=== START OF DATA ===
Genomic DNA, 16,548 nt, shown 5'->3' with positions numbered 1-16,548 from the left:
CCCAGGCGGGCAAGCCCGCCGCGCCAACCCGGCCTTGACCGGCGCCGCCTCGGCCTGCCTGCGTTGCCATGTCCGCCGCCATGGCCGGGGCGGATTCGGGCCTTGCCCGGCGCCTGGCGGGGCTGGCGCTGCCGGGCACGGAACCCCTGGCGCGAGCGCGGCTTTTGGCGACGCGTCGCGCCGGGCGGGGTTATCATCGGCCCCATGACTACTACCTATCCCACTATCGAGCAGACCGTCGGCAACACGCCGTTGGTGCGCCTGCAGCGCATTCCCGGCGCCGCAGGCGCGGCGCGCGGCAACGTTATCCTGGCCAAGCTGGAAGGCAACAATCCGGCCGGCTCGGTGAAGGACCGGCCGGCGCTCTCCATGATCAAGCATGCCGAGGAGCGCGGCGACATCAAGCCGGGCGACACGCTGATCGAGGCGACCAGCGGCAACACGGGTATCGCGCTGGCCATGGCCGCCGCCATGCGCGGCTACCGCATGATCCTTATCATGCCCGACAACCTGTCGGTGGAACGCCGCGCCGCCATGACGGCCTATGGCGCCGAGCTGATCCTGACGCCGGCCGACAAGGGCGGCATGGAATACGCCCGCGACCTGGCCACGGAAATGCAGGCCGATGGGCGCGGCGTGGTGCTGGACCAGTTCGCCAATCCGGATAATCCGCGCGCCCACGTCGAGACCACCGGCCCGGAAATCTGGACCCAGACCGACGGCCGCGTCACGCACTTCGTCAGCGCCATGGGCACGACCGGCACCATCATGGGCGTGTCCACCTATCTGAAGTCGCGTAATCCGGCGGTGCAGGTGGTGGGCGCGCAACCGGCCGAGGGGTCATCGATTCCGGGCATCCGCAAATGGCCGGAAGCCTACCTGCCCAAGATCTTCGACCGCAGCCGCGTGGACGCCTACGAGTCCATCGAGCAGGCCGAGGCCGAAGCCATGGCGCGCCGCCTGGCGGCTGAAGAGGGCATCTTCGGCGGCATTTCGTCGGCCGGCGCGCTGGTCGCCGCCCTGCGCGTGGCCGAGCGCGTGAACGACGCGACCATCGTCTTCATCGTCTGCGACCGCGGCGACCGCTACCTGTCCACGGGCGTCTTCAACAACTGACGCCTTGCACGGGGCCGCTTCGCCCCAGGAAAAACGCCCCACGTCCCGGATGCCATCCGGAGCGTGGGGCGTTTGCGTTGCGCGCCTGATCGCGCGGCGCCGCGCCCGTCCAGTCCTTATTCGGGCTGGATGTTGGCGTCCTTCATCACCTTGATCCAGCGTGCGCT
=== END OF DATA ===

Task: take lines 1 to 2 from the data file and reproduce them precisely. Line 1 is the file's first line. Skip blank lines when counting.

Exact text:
Genomic DNA, 16,548 nt, shown 5'->3' with positions numbered 1-16,548 from the left:
CCCAGGCGGGCAAGCCCGCCGCGCCAACCCGGCCTTGACCGGCGCCGCCTCGGCCTGCCTGCGTTGCCATGTCCGCCGCCATGGCCGGGGCGGATTCGGGCCTTGCCCGGCGCCTGGCGGGGCTGGCGCTGCCGGGCACGGAACCCCTGGCGCGAGCGCGGCTTTTGGCGACGCGTCGCGCCGGGCGGGGTTATCATCGGCCCCATGACTACTACCTATCCCACTATCGAGCAGACCGTCGGCAACACGCCGTTGGTGCGCCTGCAGCGCATTCCCGGCGCCGCAGGCGCGGCGCGCGGCAACGTTATCCTGGCCAAGCTGGAAGGCAACAATCCGGCCGGCTCGGTGAAGGACCGGCCGGCGCTCTCCATGATCAAGCATGCCGAGGAGCGCGGCGACATCAAGCCGGGCGACACGCTGATCGAGGCGACCAGCGGCAACACGGGTATCGCGCTGGCCATGGCCGCCGCCATGCGCGGCTACCGCATGATCCTTATCATGCCCGACAACCTGTCGGTGGAACGCCGCGCCGCCATGACGGCCTATGGCGCCGAGCTGATCCTGACGCCGGCCGACAAGGGCGGCATGGAATACGCCCGCGACCTGGCCACGGAAATGCAGGCCGATGGGCGCGGCGTGGTGCTGGACCAGTTCGCCAATCCGGATAATCCGCGCGCCCACGTCGAGACCACCGGCCCGGAAATCTGGACCCAGACCGACGGCCGCGTCACGCACTTCGTCAGCGCCATGGGCACGACCGGCACCATCATGGGCGTGTCCACCTATCTGAAGTCGCGTAATCCGGCGGTGCAGGTGGTGGGCGCGCAACCGGCCGAGGGGTCATCGATTCCGGGCATCCGCAAATGGCCGGAAGCCTACCTGCCCAAGATCTTCGACCGCAGCCGCGTGGACGCCTACGAGTCCATCGAGCAGGCCGAGGCCGAAGCCATGGCGCGCCGCCTGGCGGCTGAAGAGGGCATCTTCGGCGGCATTTCGTCGGCCGGCGCGCTGGTCGCCGCCCTGCGCGTGGCCGAGCGCGTGAACGACGCGACCATCGTCTTCATCGTCTGCGACCGCGGCGACCGCTACCTGTCCACGGGCGTCTTCAACAACTGACGCCTTGCACGGGGCCGCTTCGCCCCAGGAAAAACGCCCCACGTCCCGGATGCCATCCGGAGCGTGGGGCGTTTGCGTTGCGCGCCTGATCGCGCGGCGCCGCGCCCGTCCAGTCCTTATTCGGGCTGGATGTTGGCGTCCTTCATCACCTTGATCCAGCGTGCGCT